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Australia going cashless, observers fear authoritarian excesses
By 2022, Australia could very well become a cashless nation. No more coins, no more banknotes, electronic payments will become the norm and laws could even come to make sure that cash is being thrown to the dustbin of history… but this might come at a disastrous price; surveillance, privacy violation, discriminations might also become the norm.

"Like the change to decimal currency 50 years ago, the move to a cashless society will be a fundamental shift in the way Australia's payment system operates" recently declared Assistant Minister to the treasurer Alex Hawke in an opinion for Fairfax Media; "Australia is well on the way to becoming a cashless society", he added.

The tone is set and it now seems difficult for Australia to go in any other direction. From 2007 to 2013, cash dropped from 70 per cent to 47 per cent of transactions, the demand for coins has dropped 25 per cent. The five cent coin is already on its way to be scrapped. However, the demand for banknotes is still growing.

So why going cash-free against the people's will? Going cashless offers a full traceability of how money is used, where it goes, for what purpose, etc. It is also a great attack on Aussies' privacy rights. The slow transition is coming from the Government but not only. Electronic payment companies have been working on that goal along with banks to put pressure on the retail industry to go cashless as soon as possible.

Garry Duursma, the head of Market Development and Innovation for MasterCard, delivered a clear message to retailers in Australia: "As Australia marches towards a cashless future, the retail industry has increasingly sought to remove barriers to cashless transactions," he said.

"To remain relevant and competitive, it is essential for retailers of all sizes - indeed, any customer-driven business - to facilitate cashless transactions." Today not only the retailers are pushed to facilitate the transition but some are already thinking about not accepting any form of cash payment.

When cash is considered to be the black sheep of the economy, the equation is simple; Retailers are being told that unless they provide cashless options their profits will suffer.

Consumers are being told that unless they go cashless they will be seen as suspicious. It is easy to see how the reality of a cashless society is being determined by profit and respectability, with both playing into the other, to create an inevitable outcome: a cash-free Australia.

The public seems to be either not aware of the transition or just feel like nothing can be done to go against it. Almost everyone is now climbing on the bandwagon of these developments in order to maintain access to employment opportunities, goods and services.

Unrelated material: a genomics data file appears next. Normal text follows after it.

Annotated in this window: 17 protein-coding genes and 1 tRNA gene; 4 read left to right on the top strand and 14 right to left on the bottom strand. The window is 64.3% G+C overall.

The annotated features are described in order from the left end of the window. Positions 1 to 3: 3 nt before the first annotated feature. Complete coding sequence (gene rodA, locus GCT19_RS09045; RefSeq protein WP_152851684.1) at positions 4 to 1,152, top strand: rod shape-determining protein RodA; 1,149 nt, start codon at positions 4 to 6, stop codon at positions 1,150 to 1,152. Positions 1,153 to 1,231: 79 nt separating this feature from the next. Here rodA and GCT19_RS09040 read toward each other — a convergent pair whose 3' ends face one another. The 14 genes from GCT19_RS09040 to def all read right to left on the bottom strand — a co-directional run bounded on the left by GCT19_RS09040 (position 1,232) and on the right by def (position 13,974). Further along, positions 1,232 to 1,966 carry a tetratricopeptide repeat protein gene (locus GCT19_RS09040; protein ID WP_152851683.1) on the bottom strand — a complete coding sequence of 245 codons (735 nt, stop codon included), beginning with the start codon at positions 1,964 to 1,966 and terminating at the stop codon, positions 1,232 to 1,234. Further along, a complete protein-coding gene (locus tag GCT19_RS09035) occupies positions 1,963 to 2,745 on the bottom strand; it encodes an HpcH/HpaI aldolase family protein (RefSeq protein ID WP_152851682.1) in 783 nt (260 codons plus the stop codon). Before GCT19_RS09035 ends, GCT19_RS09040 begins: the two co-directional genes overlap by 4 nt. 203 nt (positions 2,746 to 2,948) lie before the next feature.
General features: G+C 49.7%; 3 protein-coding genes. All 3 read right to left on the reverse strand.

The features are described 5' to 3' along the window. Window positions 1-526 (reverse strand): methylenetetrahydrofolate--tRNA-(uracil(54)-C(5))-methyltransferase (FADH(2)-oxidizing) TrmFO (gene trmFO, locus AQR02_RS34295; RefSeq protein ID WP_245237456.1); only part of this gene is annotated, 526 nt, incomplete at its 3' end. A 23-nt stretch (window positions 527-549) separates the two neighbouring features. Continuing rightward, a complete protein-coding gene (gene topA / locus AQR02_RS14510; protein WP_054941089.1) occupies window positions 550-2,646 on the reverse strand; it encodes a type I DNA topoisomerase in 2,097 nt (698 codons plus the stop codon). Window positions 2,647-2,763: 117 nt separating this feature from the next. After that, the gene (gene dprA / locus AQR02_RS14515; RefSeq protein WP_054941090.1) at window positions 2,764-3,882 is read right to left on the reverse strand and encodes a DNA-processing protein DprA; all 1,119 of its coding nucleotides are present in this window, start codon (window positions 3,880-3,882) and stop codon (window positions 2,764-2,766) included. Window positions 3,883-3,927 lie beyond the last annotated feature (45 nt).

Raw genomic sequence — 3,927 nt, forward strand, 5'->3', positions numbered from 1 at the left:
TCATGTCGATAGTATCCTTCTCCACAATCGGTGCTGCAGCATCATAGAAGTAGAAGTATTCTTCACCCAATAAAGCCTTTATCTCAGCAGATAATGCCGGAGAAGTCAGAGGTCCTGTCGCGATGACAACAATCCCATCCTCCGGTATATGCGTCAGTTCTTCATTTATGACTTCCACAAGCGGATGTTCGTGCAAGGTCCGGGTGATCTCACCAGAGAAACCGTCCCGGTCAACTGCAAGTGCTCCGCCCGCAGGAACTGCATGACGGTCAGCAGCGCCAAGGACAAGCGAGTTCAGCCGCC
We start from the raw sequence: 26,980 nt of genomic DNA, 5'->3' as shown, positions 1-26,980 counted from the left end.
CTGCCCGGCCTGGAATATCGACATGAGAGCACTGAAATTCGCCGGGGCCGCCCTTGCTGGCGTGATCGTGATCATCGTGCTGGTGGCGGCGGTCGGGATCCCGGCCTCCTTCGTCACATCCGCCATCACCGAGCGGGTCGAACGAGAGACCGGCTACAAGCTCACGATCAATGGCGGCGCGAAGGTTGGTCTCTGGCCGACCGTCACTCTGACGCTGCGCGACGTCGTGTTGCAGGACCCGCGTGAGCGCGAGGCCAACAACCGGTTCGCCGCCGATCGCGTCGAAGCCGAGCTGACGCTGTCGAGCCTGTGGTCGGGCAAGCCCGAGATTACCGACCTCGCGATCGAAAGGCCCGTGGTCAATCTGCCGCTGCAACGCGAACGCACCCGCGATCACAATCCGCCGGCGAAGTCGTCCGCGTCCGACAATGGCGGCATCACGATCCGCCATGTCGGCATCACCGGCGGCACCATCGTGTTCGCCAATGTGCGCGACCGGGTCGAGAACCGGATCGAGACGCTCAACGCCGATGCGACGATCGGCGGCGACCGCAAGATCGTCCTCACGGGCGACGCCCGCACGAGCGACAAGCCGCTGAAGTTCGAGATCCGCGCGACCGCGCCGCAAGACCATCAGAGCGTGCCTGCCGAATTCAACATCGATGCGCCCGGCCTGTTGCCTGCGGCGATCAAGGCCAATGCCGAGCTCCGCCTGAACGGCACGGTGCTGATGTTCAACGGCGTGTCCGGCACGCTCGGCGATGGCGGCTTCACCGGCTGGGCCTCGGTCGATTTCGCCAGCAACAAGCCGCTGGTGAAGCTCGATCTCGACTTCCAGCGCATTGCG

A year-long trial is now being experienced in Ceduna, South Australia. A cashless welfare credit card was introduced. Under the scheme, 80 per cent of benefits are quarantined, with only veterans and aged pensioners excluded from the trial. The debit card couldn't be used for alcohol nor gambling.

The trial offers services like counseling, financial advice and programs dealing with alcoholism and such. But four months in the trial, the program is already perceived by the public like a major attack on their privacy and their consuming habits.

People are feeling stigmatized by the card says Adjunct Professor Eva Cox, from the Jumbunna Indigenous House of Leaning at Sydney's University of Technology. She doubts that the card is making improvements in the city: "we need the services. We need the jobs. We need the rehabilitation. We need those things. They're the things that are going to make a difference" she said. (1) "Maybe we need the services, not the card" she added.

According to her, many people did not realize the card was not restricted to people with alcohol issues but was for every recipient on welfare payments, including carers and people on the disability support pension. "They're all stuck with the fact they now have very limited access to cash, and it does actually interfere with their capacity to control their own finances," she said. "This is a really offensive thing for people who often feel very stigmatized already".

For many, the Ceduna card is just a preview of what will soon be generalised when Australia goes cash-less."They're going to be further stigmatised by the fact that they have to turn up with this card that shows everybody every time they go spending, that they're on welfare."

The Ceduna example could soon spread across Australia. It tells us that a cash-free society, even at a small scale, in countryside areas, with limited access to education, jobs, health could very well become a disaster.

As many stores start to be cashless friendly, it seems that in major cities the transition is ready to happen. However, the poorest population could suffer greatly from the disappearance of cash. People who don't have access to electronic payment methods would be marginalised. It would create even greater class difference in Australia which has been trying to fight these differences for the past 30 years.

How much longer before Aussies realise that scraping cash represents a greater threat than a benefit to them? With less privacy and greater inequalities that would bring back the country to its past rather than looking at the future.

(1) Changes seen in Ceduna four months into cashless welfare card, Mayor says, ABC News Australia, August 2nd 2016. 

Editorial NOTE: This article is categorized under Opinion Section. The views expressed in this article are solely those of the author and do not necessarily represent the views of In case you have a opposing view, please click here to share the same in the comments section.
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